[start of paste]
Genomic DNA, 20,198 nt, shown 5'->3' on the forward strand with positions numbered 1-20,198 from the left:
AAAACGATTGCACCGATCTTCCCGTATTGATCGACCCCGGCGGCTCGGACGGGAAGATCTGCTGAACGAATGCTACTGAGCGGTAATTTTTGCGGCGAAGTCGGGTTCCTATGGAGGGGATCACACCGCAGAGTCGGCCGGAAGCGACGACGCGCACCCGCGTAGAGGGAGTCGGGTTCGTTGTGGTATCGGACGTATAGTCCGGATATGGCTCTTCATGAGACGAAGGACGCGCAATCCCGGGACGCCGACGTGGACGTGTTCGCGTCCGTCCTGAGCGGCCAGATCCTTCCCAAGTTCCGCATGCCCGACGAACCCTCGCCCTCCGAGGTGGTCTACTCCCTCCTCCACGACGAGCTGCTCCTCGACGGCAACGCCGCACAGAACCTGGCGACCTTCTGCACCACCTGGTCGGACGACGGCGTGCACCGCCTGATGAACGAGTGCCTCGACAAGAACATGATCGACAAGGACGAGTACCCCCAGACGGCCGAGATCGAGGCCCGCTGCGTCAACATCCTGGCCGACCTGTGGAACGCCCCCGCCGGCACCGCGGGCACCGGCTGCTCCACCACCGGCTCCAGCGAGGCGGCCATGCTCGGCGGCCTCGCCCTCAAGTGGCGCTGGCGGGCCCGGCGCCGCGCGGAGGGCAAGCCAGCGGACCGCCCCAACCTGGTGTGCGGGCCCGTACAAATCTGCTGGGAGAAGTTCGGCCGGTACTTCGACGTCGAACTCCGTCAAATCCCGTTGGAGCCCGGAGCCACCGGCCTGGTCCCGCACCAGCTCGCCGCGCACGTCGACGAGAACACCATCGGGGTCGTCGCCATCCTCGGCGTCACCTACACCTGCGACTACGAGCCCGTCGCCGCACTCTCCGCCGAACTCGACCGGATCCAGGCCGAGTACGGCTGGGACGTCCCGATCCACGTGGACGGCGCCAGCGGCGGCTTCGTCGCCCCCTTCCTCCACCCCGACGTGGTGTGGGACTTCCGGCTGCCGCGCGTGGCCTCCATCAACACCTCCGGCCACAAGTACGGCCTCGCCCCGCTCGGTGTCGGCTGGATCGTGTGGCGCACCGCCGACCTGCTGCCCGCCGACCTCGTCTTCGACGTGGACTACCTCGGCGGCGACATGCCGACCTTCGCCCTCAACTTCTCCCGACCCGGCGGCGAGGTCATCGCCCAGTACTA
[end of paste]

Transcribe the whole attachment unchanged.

Genomic DNA, 20,198 nt, shown 5'->3' on the forward strand with positions numbered 1-20,198 from the left:
AAAACGATTGCACCGATCTTCCCGTATTGATCGACCCCGGCGGCTCGGACGGGAAGATCTGCTGAACGAATGCTACTGAGCGGTAATTTTTGCGGCGAAGTCGGGTTCCTATGGAGGGGATCACACCGCAGAGTCGGCCGGAAGCGACGACGCGCACCCGCGTAGAGGGAGTCGGGTTCGTTGTGGTATCGGACGTATAGTCCGGATATGGCTCTTCATGAGACGAAGGACGCGCAATCCCGGGACGCCGACGTGGACGTGTTCGCGTCCGTCCTGAGCGGCCAGATCCTTCCCAAGTTCCGCATGCCCGACGAACCCTCGCCCTCCGAGGTGGTCTACTCCCTCCTCCACGACGAGCTGCTCCTCGACGGCAACGCCGCACAGAACCTGGCGACCTTCTGCACCACCTGGTCGGACGACGGCGTGCACCGCCTGATGAACGAGTGCCTCGACAAGAACATGATCGACAAGGACGAGTACCCCCAGACGGCCGAGATCGAGGCCCGCTGCGTCAACATCCTGGCCGACCTGTGGAACGCCCCCGCCGGCACCGCGGGCACCGGCTGCTCCACCACCGGCTCCAGCGAGGCGGCCATGCTCGGCGGCCTCGCCCTCAAGTGGCGCTGGCGGGCCCGGCGCCGCGCGGAGGGCAAGCCAGCGGACCGCCCCAACCTGGTGTGCGGGCCCGTACAAATCTGCTGGGAGAAGTTCGGCCGGTACTTCGACGTCGAACTCCGTCAAATCCCGTTGGAGCCCGGAGCCACCGGCCTGGTCCCGCACCAGCTCGCCGCGCACGTCGACGAGAACACCATCGGGGTCGTCGCCATCCTCGGCGTCACCTACACCTGCGACTACGAGCCCGTCGCCGCACTCTCCGCCGAACTCGACCGGATCCAGGCCGAGTACGGCTGGGACGTCCCGATCCACGTGGACGGCGCCAGCGGCGGCTTCGTCGCCCCCTTCCTCCACCCCGACGTGGTGTGGGACTTCCGGCTGCCGCGCGTGGCCTCCATCAACACCTCCGGCCACAAGTACGGCCTCGCCCCGCTCGGTGTCGGCTGGATCGTGTGGCGCACCGCCGACCTGCTGCCCGCCGACCTCGTCTTCGACGTGGACTACCTCGGCGGCGACATGCCGACCTTCGCCCTCAACTTCTCCCGACCCGGCGGCGAGGTCATCGCCCAGTACTA